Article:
The best that can be said about the flawed compromise to raise the debt ceiling is that it averts immediate financial disaster and restores modest credibility for the nation in the eyes of the rest of the world. The last-minute agreement tilts too far toward spending cuts, delays tough choices and offers no prospect of investment to create jobs and stimulate the stalled economy. Yet there was little hope of something better from this divided Congress, and at least now there is a framework for a more rational discussion about reducing the federal deficit and setting spending priorities.
The depressing scenes from Washington as today's deadline to raise the debt ceiling drew near underscore how the tea party extremists have hijacked the Republican Party. They undermined House Speaker John Boehner, leaving him the weakest leader in the capital, and they refused to negotiate in good faith. Too many of the most conservative House Republicans have been willing to let the nation default on its obligations to score political points and starve the government. When so many are determined to drive the country off the cliff, it's difficult to steer the debate back toward the middle ground.
In fact, the compromise approved by the House on Monday falls well to the right. It includes no guarantees of new revenues — no changes to the Bush-era tax cuts, no end to tax breaks for wealthy investment bankers, no end to subsidies for oil companies or agriculture. It forces more than $900 billion in cuts to discretionary spending, with at least another $1.2 trillion in additional cuts in a clumsy second step. It requires a vote on a balanced budget amendment, although thankfully not a guarantee that it pass. Still, Republican conservatives such as Sen. Marco Rubio and Reps. Connie Mack of Fort Myers, Dennis Ross of Lakeland and Steve Southerland of Panama City say it is not enough.
With some justification, liberal Democrats are just as unhappy with President Barack Obama, who should sign the legislation into law today after it passes the Senate. This is not the president's finest hour, and he should have been more engaged and pushed for action on the debt ceiling months ago. But the agreement does start reducing the deficit, and it ensures that the nation will not endure another fight over raising the debt ceiling before 2013. Most intriguing is the creation of a bipartisan congressional committee that would draw up a $1.5 trillion deficit reduction plan by Thanksgiving that Congress would vote up or down by Christmas.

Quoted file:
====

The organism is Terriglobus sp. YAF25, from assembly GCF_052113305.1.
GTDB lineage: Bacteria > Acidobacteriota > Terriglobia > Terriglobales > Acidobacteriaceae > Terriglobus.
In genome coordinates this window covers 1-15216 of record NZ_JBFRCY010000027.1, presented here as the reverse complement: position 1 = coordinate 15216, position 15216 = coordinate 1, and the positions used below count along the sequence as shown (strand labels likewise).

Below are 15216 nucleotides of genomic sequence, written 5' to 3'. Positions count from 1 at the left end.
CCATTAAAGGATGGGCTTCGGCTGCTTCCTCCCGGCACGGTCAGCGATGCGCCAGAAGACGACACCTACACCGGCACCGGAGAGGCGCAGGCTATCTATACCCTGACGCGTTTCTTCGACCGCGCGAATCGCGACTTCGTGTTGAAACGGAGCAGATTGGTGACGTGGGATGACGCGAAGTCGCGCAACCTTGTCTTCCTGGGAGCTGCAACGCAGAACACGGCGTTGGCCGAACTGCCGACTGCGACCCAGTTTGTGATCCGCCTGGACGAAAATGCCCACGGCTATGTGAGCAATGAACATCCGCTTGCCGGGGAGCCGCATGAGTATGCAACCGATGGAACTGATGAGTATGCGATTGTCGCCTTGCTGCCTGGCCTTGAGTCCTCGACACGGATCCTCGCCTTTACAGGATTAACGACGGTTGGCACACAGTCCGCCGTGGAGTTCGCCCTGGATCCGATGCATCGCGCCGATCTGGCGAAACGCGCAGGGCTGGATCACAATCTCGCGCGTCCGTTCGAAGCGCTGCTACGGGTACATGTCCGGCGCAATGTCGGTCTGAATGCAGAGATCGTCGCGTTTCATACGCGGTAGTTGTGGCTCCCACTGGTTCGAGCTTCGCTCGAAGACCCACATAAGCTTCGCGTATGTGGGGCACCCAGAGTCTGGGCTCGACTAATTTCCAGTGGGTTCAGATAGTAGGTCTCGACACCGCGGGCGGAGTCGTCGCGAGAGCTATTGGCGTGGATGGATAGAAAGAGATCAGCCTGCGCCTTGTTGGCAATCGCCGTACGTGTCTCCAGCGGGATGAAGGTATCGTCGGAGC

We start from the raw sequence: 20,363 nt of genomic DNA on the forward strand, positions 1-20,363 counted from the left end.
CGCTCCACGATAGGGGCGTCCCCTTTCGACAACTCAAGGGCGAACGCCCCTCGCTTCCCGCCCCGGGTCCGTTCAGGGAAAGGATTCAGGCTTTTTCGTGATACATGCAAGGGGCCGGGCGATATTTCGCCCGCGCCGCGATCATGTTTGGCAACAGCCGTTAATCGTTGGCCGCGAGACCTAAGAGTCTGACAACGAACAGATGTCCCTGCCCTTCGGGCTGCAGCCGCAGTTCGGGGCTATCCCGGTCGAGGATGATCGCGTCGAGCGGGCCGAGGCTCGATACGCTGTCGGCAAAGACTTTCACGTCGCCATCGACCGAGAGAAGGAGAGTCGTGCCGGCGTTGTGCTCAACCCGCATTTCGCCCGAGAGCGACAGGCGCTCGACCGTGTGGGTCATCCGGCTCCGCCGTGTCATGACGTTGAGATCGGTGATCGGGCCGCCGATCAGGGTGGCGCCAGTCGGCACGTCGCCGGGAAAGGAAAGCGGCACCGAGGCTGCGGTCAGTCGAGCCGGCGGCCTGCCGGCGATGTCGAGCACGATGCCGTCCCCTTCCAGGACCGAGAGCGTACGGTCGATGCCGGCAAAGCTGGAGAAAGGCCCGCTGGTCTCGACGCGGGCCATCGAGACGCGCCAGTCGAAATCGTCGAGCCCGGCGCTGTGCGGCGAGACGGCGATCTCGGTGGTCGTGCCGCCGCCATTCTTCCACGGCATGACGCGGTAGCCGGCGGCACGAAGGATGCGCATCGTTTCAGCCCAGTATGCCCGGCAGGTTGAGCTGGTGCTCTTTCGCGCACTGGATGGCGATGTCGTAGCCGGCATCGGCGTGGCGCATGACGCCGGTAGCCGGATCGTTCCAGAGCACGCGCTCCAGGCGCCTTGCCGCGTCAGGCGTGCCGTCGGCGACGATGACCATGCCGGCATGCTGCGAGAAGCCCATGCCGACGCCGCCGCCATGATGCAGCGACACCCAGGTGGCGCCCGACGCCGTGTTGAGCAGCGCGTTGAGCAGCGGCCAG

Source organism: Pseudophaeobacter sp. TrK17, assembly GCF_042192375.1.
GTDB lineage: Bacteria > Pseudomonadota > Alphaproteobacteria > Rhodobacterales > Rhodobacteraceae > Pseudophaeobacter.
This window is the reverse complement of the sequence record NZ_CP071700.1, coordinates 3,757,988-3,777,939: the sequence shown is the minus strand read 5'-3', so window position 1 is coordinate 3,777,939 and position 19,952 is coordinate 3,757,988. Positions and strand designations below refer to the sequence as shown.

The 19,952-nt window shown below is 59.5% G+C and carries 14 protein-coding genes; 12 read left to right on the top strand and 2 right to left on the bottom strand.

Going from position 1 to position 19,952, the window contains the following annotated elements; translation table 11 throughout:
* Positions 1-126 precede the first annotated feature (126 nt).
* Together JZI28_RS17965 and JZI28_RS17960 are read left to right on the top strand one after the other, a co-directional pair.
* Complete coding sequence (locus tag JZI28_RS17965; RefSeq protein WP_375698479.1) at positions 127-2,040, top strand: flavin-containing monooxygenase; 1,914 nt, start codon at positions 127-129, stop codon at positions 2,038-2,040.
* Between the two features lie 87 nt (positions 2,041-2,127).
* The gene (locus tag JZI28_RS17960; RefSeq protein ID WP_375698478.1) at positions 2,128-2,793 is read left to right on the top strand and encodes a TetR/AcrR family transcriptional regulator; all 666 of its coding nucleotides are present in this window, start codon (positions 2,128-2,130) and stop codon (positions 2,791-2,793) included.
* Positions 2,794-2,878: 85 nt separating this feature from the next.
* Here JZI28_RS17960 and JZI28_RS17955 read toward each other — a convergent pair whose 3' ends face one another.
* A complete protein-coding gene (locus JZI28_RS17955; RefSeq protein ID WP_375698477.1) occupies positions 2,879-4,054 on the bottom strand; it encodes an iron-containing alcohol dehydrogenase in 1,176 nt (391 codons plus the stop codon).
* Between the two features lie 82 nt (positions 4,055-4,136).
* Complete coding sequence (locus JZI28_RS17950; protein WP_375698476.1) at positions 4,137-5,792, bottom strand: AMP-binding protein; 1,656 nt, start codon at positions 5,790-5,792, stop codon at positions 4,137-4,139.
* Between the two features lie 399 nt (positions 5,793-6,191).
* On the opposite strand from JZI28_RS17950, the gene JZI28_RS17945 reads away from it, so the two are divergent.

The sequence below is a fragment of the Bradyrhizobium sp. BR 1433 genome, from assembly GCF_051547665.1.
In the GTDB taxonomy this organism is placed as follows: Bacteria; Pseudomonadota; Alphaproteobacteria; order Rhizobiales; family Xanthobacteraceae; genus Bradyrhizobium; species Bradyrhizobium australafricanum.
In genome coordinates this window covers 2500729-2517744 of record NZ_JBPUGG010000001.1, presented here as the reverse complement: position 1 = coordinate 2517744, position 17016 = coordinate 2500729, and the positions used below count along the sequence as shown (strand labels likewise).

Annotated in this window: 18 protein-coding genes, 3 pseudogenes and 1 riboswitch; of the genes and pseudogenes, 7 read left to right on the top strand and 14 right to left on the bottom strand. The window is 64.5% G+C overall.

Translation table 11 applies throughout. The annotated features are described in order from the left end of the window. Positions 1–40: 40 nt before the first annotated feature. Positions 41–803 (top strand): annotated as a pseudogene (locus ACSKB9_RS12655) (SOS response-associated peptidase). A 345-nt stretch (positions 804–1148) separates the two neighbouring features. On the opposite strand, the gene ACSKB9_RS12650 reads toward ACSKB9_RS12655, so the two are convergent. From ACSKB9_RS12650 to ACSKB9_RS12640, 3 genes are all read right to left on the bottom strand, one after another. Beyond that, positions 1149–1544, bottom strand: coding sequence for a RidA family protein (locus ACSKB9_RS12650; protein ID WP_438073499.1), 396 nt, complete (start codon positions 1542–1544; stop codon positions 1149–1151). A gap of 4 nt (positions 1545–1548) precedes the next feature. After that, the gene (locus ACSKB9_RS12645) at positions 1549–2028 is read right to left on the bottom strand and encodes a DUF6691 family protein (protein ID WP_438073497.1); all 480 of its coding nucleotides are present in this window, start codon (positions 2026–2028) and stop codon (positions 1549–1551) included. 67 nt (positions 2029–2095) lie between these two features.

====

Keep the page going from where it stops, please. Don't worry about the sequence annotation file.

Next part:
With Congress paralyzed, a bipartisan committee — with the right mix of thoughtful members — may be the best hope for a more balanced approach to deficit reduction. The triggers in automatic spending cuts if that approach fails are designed to be too deep for Democrats (domestic spending) and Republicans (defense spending) to stomach. Social Security, Medicaid and Medicare benefits are protected from the automatic cuts, but the committee could stake out some policy positions in more thoughtful ways than the full Congress has been able to manage. Off to the side are the Bush-era tax cuts, which are scheduled to expire at the end of next year. That could give Obama leverage in influencing the bipartisan committee to include new revenue in their proposal.
Over the decades, Congress routinely raised the debt ceiling regardless of which political party was in the majority. Republican conservatives succeeded this time in turning a perfunctory vote into a divisive debate over reducing the deficit, triggering a manufactured economic crisis. The result is a compromise that leaves no one satisfied — but at least avoids a meltdown that would do serious harm to the nation.